Confronting Agent Orange

Phil Steward (left) and Steve House offer their testimony at a National Assembly hearing in Seoul on Monday on the use of Agent Orange at American military bases in Korea. Photo courtesy of Yonhap

Phil Steward (left) and Steve House offer their testimony at a National Assembly hearing in Seoul on Monday on the use of Agent Orange at American military bases in Korea. Photo courtesy of Yonhap

Agent Orange, the notoriously toxic defoliant first used by U.S. troops during the Vietnam War, has long been known to cause liver cancer, birth defects, leukemia, and other illnesses in people exposed to it. Although the U.S. military hasn’t actively used the chemical since the 1970s, a number of forgotten victims are still suffering the nightmare of its contamination.

Forty years after the Vietnam War, South Korea and Japan have been rocked by allegations about the use of the chemical on U.S. bases. A series of recent confessions by U.S. veterans has lent credibility to the allegation that a considerable amount of Agent Orange was illegitimately used and buried in both South Korean and Japanese soil.

South Korea and Japan are thousands of kilometers away from Vietnam, and neither country has any jungle within its territory. This makes it hard to fathom why the chemical might have been used.

The issue of pollution around U.S. bases has been raised repeatedly in each country over the last two decades. But in the context of the U.S. military’s grand realignment in East Asia, the resurfacing of the Agent Orange issue may precipitate another huge backlash against U.S. presence in the region.

Whistleblowers Confess in Korea

The contentious Agent Orange issue came to the surface in South Korea in May, after three U.S. veterans – Robert Travis, Richard Cramer, and Steven House – testified that they had buried hundreds of barrels of highly toxic chemicals, including Agent Orange, at Camp Carroll, South Korea in 1978.

Buoyed by a surge of public outrage, a wide range of environment organizations, anti-base groups, and national NGOs converged into a chorus of voices calling for a thorough investigation into the allegation.

In the midst of a joint U.S.-ROK investigation, Steven House and another veteran, Phil Steward, paid a visit to South Korea. Over the course of six days, they held meetings with national activists and with members of the National Assembly, mostly from opposition parties. Standing before the National Assembly on August 1, the two veterans gave sworn testimony about the burial of Agent Orange at the base, strongly urging both the U.S. and South Korean governments not only to investigate thoroughly but also to address the fallout of any contamination.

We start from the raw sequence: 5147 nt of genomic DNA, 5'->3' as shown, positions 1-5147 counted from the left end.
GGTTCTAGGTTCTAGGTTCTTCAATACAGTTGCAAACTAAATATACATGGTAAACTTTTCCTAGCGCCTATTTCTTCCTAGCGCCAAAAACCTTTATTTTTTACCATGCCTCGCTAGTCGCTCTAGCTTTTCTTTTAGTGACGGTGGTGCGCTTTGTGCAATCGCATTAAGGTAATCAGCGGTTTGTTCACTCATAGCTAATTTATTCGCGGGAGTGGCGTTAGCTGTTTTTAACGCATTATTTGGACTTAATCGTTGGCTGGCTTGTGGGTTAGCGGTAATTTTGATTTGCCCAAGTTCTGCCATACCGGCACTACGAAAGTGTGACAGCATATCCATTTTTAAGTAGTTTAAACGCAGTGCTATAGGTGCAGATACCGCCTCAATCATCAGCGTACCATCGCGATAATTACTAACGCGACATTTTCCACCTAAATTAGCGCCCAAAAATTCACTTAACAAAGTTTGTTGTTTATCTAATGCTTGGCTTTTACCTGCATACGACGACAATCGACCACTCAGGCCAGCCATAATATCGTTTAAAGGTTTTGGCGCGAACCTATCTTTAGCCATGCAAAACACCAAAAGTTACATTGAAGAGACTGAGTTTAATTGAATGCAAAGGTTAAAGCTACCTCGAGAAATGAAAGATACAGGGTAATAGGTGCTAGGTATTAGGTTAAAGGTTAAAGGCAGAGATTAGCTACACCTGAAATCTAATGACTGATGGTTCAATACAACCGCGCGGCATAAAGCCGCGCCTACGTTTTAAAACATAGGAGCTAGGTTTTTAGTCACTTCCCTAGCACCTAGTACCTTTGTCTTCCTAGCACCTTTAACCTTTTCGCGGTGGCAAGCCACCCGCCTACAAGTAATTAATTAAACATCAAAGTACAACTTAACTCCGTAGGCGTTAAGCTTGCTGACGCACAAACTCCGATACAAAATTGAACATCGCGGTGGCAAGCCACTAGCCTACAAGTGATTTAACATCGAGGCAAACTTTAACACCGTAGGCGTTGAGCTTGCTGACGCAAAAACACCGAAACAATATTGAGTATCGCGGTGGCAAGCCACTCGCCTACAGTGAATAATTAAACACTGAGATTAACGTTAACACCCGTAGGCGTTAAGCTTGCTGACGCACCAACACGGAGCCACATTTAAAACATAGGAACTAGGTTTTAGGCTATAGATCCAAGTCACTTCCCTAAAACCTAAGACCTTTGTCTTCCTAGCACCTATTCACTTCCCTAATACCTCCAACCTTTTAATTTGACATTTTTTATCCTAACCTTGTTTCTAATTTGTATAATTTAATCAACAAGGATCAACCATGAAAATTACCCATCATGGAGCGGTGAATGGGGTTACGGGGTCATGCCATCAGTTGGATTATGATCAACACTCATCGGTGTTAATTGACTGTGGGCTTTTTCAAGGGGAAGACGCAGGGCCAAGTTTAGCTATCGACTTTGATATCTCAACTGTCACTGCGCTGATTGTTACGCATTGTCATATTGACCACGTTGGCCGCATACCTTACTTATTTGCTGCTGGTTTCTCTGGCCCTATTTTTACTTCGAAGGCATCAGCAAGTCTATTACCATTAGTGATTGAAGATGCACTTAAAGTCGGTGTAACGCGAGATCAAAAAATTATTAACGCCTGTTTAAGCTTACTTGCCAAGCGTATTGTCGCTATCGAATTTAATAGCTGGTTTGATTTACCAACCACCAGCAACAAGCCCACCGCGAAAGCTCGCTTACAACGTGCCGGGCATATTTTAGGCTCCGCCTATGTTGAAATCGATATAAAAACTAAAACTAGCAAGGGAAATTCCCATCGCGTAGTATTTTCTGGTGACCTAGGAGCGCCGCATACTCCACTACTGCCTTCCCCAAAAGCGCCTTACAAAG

The interim report of the joint investigation, according to The Hankyoreh, tentatively concluded that nothing related to Agent Orange had been detected, even though underground water within the base is contaminated with Tetrachloroethylene (PCE) 50 times above its standard level. Tetrachloroethylene is a widely known carcinogen.

Nonetheless, the findings have attested to widespread concerns over the U.S. base pollution issue. Jung In-Chul, director of Green Korea United, told The Hankyoreh, “It has been again confirmed that Camp Carroll is polluted with other toxic chemical substances, even excluding Agent Orange.”

The South Korean government recently launched another investigation to ease the concerns of nearby villagers who worry they may have been exposed to Agent Orange. Reportedly, the health survey is going to be conducted among those who live within one kilometer of Camp Carroll. According to a Ministry of the Environment official, the government is expecting that more than 3,000 people will participate in the survey and that it will last through the end of the year.

Despite the efforts of both central and municipal governments, the fear of Agent Orange will not likely disappear unless results from both the joint investigation and the health survey show concretely that there is no threat.

Agent Orange in Okinawa

South Korea’s neighbor Japan has also been grappling with a similar confession from a U.S. veteran. Japan is another invaluable part of the U.S. strategy to strengthen its military presence across Northeast Asia, as well as in East Asia as a whole. However, the recent allegation will add considerable fuel to the anti-base movement in Japan. According to the soldier’s claim, the U.S. military dug a large pit and buried dozens of barrels of Agent Orange in an area around the town of Chatan on the island of Okinawa.